Flawed 76ers Roster Can't Get to the Foul Line

Flawed 76ers Roster Can't Get to the Foul Line

The Philadelphia 76ers lost by six points, 99-93, to the Miami Heat Tuesday night. They hung with the Heat throughout, and most game stories will rightly point out that losing Andre Iguodala to a freak Three Stooges eye-poking allowed LeBron James to go wild in the second half. But another storyline, one easily plucked from the box score, might have been just as influential. The Sixers lost by 12 at the free throw line.

Specifically, the Heat made 26 of their 32 attempts from the stripe, while the Sixers made 14 of the just 17 they attempted. That was potentially 15 extra points for the Heat, which actually resulted in 12.

And the discrepancy in trips to foul line between the Sixers and their opponent is by no means limited to last night. It's been a problem for the team all season. It's generated by both their personnel and their style, and it's going to continue to hold them back.

How Bad Is It?
The team's 17 attempts from the line on Tuesday is a total completely in line with their season average of 17.7 -- an average bad enough for dead last in the NBA.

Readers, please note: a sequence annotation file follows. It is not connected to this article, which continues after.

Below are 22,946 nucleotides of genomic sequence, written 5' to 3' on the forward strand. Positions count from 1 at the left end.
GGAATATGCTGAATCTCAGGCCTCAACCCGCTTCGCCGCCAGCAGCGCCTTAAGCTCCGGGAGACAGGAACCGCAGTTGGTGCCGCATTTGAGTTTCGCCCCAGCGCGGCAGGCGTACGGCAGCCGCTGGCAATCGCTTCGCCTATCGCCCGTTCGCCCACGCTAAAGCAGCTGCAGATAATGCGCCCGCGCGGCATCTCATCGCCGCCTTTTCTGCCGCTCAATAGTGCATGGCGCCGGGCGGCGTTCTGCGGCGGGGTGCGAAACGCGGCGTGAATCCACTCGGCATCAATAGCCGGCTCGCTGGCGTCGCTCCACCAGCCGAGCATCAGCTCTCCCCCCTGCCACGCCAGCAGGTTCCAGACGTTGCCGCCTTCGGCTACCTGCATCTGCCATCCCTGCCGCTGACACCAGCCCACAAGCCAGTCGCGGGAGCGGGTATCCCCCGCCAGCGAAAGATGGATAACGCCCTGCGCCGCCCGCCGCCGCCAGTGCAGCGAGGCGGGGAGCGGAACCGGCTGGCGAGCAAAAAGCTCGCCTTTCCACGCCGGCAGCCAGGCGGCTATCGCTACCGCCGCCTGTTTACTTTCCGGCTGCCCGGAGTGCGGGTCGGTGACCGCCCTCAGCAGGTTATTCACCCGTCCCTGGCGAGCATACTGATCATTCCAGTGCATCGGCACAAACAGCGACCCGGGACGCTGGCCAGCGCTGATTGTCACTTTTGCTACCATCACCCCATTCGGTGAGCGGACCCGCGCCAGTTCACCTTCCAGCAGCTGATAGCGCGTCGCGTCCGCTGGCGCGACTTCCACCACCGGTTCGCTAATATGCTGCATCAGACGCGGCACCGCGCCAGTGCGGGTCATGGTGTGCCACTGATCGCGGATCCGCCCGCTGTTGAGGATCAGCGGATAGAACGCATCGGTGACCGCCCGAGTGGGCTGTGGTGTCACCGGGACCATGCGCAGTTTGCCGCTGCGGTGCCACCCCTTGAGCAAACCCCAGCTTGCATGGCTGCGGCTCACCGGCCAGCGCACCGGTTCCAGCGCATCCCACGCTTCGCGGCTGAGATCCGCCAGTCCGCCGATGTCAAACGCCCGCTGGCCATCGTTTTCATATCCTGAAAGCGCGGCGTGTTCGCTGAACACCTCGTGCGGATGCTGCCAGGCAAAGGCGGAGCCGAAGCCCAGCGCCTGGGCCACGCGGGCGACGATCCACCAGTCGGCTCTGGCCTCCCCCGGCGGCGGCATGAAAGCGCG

Of the Sixers who actually get to the stripe, Lou Williams isn't just the team's best, he's one of the league's best. In 26 minutes a game, Lou shoots 4.69 foul shots for 3.75 makes, good enough for 36th in the league. Bear that out over 48 minutes and he's shooting 8.6 per game at 79.9 percent for more than three extra points (6.9). The point being that if Lou played more minutes (not that he necessarily should, not that he necessarily shouldn't), he would move only higher up a list that already includes some of the league's preeminent stars, who make a nightly living at the line.

But Lou is the outlier for this Sixer team. The only other Sixer in the Top 100 in free throws attempted per game is Andre Iguodala, in 67th with 3.24. And AI9's seeing the floor a whole lot more than Lou. After those two, no Sixer other than Thaddeus Young attempts more than two a night.